Second, the modeling of climate change data has occupied the attention of a number of researchers over the past few years. The following site (of the U. S. Environmental Protection Agency, EPA) presents a number of projections for the period between now and 2100 CE, and it can be noted here that there are (regarding “emission scenarios”) lines for constant CO2, low growth, moderate growth, and high growth. The reason for the multiple lines is that even if one has a model that predicts past changes in temperature accurately, it does not follow that one can use that model to predict future changes—for the simple reason that the future values that one “plugs” into one’s model as explanatory (i.e., X) variables will, of necessity, be guesses, not facts; they are not facts because, in pertaining to the “not yet,” they cannot be. The EPA states (on the above site) that (using the period 1980-1990 as the reference point) it’s possible that the temperature increase to 2100 CE will be from 2 to 11°F., with the most likely increase being between 3.2 and 7.2°F. Models created by other agencies or individuals would be expected to produce different results, of course.

The web site established by Robert A. Rohle (a Ph. D. student, in Physics, at the University of California-Berkeley) is extremely useful in that it provides numerous graphs, charts, and links. For example, he presents the following chart, with information derived from eight different climate science groups:

(Two of the above groups here are: CCSR/NIES is for Center for Climate System Research/Nationl Institute for Environmental Studies, in Japan; NCAR CSM is for National Center for Atmospheric Research Climate System Model (United States).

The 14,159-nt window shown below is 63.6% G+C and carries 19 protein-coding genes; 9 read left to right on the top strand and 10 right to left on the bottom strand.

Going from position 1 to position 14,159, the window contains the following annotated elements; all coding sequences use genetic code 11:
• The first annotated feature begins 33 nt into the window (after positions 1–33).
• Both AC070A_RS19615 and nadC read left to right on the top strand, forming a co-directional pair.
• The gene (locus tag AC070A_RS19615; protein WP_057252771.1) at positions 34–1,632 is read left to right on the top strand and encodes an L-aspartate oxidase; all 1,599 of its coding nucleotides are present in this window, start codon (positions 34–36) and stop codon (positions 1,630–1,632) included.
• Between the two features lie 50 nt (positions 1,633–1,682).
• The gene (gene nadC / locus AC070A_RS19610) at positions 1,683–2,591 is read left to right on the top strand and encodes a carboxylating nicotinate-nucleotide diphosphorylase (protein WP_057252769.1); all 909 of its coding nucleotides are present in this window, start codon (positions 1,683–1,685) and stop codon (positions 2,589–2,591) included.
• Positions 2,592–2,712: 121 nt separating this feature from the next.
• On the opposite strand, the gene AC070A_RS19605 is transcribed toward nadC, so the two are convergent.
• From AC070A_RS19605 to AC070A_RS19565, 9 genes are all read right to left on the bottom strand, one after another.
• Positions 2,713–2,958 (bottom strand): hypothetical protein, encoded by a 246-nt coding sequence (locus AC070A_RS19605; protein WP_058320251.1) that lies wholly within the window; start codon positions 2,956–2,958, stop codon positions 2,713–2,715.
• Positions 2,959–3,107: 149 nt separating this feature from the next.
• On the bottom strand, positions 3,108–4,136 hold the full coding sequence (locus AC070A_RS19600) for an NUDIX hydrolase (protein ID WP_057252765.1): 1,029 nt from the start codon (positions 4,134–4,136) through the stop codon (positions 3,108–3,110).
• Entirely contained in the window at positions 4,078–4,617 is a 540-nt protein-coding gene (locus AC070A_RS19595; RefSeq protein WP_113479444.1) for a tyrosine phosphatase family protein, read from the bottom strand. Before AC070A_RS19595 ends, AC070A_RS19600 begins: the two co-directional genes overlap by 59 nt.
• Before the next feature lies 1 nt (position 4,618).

Notice, with these different models, that the variation in land temperature varies from 2.7 to 7.0°C, the variation in ocean temperature from 2.0 to 3.8°C, with the total variation varying between 2.2 and 4.7°C. Some might be tempted to interpret this variation as proof that climate scientists don’t know what they are doing—and there is some merit in such a conclusion, in the sense that climate science is a maturing, not a mature, science at present. Apart from that fact, however, there is the fact that making projections regarding future situations/events is inherently difficult, given that projections are, of necessity, always based on some unknowns.

It would seem that the sensible way of perceiving these variations is to recognize that although they differ one from another, they all project an increase in mean temperature; none predicts either no change or decrease. Second, although a 2.2°C change, e.g., between 2000 and 2100 may seem like a small change, in fact it represents a huge amount of heat energy. When most of us think of such a change, we are thinking of the change at our particular location on a particular day—in which case the amount of change is only detectable with a thermometer. When the entire earth is the object of measurement, however, the meaning of a 2.2°C change is entirely different—a matter that I comment on shortly.

Before doing so, however, I would like to note that James Lovelock, as a result of some experimentation, determined that “suddenly, between 400 and 500 ppm of carbon dioxide, a small increase of heat or carbon dioxide causes a sudden nine-degree rise of temperature.” Lovelock went on to note: “The Earth’s atmospheric greenhouse is now well above 400 ppm (carbon dioxide is near 390 ppm but methane, nitrous oxide and the CFCs lift the total effect to nearer that of 430 ppm carbon dioxide).” ((Op. cit., p. 52.)) (Lovelock’s reference here is to what climate scientists refer to as the “carbon dioxide equivalent”.)